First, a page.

It is true that "most people are on welfare a short time".
It is also true that a vast majority of the welfare dollars are spent on the same, relatively few, needy persons. They are needy by choice.
At any point in time most recipients are chronic, and a small minority are short timers, come and go.
So at any moment in time, only a few transients, but as time stretches out, those few become many. So the 20% minority, over a few years, soon becomes the majority.
The 80% majority remains on, year after year, generation after generation, depleting the welfare resources intended for the transients.
I suppose we could say that there must be psychological shortcoming that causes this desire to be needy, but its really much more pragmatic.
The welfare system provides very well for "the needy", the "Poor", the "have-nots". The system does not distinguish between those who are poor by circumstances and those poor by choice. This creates a disincentive to 'get off welfare'.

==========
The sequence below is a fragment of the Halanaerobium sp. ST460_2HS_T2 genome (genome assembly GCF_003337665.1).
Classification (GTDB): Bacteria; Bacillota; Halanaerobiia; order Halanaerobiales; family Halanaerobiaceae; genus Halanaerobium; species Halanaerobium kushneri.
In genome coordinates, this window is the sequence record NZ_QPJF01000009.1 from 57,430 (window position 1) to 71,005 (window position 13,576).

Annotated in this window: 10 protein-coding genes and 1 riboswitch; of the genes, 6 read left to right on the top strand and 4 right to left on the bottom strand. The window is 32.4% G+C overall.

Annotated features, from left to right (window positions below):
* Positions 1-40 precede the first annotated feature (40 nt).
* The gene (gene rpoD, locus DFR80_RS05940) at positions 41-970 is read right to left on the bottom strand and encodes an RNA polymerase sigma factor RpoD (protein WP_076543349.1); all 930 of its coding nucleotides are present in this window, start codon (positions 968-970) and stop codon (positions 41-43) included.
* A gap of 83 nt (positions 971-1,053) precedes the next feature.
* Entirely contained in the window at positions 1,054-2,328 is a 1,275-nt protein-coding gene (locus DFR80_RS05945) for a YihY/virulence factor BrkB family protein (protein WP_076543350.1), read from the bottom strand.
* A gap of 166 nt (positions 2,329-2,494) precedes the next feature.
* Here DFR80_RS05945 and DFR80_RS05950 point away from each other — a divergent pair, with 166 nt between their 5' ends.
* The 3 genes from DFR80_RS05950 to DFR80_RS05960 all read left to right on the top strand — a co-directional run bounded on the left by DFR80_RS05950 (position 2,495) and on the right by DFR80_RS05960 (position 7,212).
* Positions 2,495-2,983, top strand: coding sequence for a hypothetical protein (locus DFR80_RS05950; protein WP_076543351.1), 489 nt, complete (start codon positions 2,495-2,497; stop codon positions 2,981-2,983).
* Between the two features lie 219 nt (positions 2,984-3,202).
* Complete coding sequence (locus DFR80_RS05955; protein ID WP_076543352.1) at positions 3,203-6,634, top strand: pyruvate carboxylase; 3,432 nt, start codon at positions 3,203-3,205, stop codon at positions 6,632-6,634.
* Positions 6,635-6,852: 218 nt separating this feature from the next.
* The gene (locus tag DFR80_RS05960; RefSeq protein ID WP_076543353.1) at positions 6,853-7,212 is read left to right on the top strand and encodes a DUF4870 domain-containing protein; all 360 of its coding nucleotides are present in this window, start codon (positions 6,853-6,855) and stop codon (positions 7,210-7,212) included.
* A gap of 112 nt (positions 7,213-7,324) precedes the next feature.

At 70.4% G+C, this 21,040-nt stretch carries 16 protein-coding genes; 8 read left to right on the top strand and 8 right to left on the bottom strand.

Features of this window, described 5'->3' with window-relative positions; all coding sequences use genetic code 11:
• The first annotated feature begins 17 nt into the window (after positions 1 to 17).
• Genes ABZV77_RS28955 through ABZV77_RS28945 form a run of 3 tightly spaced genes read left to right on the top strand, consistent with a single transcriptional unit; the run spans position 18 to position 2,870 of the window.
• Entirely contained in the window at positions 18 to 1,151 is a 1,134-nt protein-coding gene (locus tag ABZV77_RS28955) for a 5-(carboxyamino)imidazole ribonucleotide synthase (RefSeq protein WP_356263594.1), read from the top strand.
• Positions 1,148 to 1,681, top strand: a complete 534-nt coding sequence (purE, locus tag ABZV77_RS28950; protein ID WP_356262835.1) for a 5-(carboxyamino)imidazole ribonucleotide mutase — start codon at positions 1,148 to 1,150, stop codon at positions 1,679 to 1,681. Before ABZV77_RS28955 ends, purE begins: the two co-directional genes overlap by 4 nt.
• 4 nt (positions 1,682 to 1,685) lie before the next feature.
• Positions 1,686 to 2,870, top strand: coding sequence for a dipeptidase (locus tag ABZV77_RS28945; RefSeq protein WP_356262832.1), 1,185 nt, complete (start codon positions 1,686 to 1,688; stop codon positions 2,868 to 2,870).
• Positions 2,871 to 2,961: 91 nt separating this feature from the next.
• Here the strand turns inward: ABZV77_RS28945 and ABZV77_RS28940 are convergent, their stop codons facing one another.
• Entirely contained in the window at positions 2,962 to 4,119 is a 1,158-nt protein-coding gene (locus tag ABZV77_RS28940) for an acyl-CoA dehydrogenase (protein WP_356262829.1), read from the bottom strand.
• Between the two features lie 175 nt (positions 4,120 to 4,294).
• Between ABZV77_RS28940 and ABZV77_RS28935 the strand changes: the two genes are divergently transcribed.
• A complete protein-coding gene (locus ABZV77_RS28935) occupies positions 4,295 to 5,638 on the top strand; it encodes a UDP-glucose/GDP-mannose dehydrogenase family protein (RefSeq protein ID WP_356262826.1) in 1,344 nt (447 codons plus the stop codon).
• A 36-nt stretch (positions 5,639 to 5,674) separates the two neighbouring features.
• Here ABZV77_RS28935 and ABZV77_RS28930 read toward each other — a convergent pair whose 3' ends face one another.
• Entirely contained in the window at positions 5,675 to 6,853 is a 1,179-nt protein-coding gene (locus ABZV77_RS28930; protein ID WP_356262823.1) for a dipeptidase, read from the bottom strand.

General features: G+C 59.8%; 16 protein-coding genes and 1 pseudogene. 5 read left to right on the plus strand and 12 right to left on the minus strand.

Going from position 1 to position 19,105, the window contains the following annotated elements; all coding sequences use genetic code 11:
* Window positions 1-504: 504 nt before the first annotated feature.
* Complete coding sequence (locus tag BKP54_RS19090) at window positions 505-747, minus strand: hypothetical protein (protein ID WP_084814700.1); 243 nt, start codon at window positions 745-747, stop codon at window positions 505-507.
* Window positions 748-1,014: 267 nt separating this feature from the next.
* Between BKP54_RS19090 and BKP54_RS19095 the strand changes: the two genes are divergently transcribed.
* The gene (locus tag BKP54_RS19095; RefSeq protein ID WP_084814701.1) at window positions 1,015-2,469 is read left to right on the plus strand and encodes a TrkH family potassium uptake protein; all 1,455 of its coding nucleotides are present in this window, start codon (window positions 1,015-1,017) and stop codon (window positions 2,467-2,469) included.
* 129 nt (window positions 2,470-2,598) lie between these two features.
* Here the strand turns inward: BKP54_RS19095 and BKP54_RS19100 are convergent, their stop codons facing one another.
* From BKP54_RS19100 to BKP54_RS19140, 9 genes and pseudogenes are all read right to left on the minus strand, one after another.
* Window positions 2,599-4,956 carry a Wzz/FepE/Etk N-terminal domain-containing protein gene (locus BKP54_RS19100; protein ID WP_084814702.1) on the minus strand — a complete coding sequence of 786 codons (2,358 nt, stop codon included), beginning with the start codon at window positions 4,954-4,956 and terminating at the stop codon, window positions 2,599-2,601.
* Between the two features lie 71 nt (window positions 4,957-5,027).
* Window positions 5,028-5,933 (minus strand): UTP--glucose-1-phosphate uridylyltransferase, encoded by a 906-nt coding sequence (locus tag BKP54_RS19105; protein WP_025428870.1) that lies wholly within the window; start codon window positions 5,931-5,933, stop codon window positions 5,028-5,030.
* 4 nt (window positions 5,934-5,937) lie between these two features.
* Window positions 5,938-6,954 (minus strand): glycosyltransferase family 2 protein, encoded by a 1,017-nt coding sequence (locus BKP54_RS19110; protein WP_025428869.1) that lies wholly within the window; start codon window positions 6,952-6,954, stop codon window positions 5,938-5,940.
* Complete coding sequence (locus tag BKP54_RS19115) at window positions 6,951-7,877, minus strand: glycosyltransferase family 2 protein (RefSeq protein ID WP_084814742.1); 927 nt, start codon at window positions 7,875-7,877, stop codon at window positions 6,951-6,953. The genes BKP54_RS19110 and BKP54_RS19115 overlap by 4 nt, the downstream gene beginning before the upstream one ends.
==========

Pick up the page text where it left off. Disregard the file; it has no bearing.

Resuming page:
For the well intended who fall into welfare by circumstances, getting off is no easy matter, it they have managed to adapt even on a very basic level.
Each freebie morsel leads to another, and another, until all needs are meet, with little or no employment.
Those who are born into the system are able to maximize welfare benefits easily, creating a modest but comfortable lifestyle with efforts going not to production, but to handouts.
If one is not born into the welfare system, they will require more innate abilities to adapt to the 'why work if I can have it for free' life style.
When the tipping point is reached - it may take a year or two - getting off is a step down, life is not as carefree. This withdrawal period must be endured, before the individual comes out the other side, and says "Now I am better off."
On the short term, it requires considerable income to replace welfare.
Far more that the general public realizes.
A "good paying job" is certainly not enough.